On Friday, most of the Thursday patchwork group friends got together for an extra day of sewing. Mrs. Furui wants to make 20 heart pouches for the hospital bazaar and so 6 of us spent most of the day cutting, sewing zippers, trimming and turning our scrap fabric and batting into little bags. For all our work we only got 10 made that day.
Mrs. Furui has about 5 bazaar projects going on at one time and though I'm willing to help her, I think she is extending herself a bit. Still.... She is enthusiastic about any sewing and her enthusiasm is catching. She had strips of fabric and grosgrain ribbon laid out for ANOTHER project and peering into the box my curiosity got the best of me.
"And WHAT are you making here?"
"Necklaces! Tanya, look at this fabric. Someone donated a box of Liberty fabric and I found this great pattern for making necklaces. Do you know how much fancy boutiques are selling these necklaces for? $40!"
We all put aside our heart pouch sewing in favor for some necklace making.
First a bias strip of Liberty fabric. Liberty is nice because it is that delicate cotton lawn fabric. I am thinking that one could make necklaces from left over silk kimono fabric... or maybe a keepsake father's tie that no one can bear to toss out...
I'm sorry, I didn't measure the fabric. It looks like about two inches wide... The length... maybe about a yard. I sewed two shorter strips together on the sewing machine to make a long strip.
Once the strip is made, sew right sides together making a long tube.
After inserting a yard (or less) of grosgrain ribbon, gather one end of the tube and sew the ribbon and the tube end together by hand securely. Then pull on the ribbon and turn the tube right side out.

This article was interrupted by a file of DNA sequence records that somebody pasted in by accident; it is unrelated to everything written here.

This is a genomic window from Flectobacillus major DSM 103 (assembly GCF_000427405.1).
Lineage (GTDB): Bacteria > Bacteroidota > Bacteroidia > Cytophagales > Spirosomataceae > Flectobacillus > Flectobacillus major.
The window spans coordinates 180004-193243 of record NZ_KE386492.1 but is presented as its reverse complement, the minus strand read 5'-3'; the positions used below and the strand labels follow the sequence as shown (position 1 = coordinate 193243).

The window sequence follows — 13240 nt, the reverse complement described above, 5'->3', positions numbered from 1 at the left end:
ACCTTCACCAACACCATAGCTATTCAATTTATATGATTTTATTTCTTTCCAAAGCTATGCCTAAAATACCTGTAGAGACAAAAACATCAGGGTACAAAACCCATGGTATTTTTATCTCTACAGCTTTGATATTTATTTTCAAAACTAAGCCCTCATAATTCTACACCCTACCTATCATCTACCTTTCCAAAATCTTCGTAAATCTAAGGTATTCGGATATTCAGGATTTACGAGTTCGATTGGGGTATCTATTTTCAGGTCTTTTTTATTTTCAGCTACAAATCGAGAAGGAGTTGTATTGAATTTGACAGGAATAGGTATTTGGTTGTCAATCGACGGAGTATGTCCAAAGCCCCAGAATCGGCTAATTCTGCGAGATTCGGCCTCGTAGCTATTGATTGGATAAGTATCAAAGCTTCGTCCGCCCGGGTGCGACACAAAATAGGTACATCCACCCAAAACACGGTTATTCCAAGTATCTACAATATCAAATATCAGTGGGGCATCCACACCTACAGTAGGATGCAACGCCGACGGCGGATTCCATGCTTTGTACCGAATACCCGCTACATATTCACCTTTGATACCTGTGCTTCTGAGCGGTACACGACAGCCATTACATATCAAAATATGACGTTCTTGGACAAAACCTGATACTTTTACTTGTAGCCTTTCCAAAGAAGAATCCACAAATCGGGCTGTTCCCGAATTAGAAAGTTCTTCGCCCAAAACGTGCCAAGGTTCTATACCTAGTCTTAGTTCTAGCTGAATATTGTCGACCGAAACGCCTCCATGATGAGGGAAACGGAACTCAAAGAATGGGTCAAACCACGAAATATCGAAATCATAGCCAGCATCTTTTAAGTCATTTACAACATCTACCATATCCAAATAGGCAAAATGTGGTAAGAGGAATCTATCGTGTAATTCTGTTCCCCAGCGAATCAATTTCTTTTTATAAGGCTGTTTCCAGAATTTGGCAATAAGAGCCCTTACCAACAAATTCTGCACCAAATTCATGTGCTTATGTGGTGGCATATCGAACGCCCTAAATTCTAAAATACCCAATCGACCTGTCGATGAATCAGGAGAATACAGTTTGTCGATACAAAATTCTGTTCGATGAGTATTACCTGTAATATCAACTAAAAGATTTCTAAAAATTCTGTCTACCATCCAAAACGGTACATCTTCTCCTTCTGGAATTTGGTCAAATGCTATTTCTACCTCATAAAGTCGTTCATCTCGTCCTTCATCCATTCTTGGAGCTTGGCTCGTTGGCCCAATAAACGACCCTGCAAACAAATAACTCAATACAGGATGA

Now for the beads. Mrs. Furui was using wooden beads but she also had some cheapy plastic ones that were good enough for me. The wooden beads make the fabric smooth but one can hardly see the difference. (Mrs. Furui was also using her children's stringing beads from when they were toddlers. Her three sons are 23 to 29 years old nowadays.)
Insert a bead into the tube. Tie the tube into a tight knot. Insert another bead. Tie another knot. I used 6 plastic beads....6 larger wooden beads... and then 6 plastic beads again.
The knots need to be quite tight to make the bead snug in there... When all the beads are tied in, gather the end of the tube, insert the other end of the grosgrain ribbon and sew securely. Cut the ribbon where you like. (Offset a bit brings the feminine ribbon to the front.)
I really like the way the stripe fabric goes swirly when made into a necklace! Well I didn't pay $40 but I left Mrs. Furui $5 for beads and ribbon materials (with the condition that I would participate in supplying the hospital shop with more sewn goods.) Give it a try?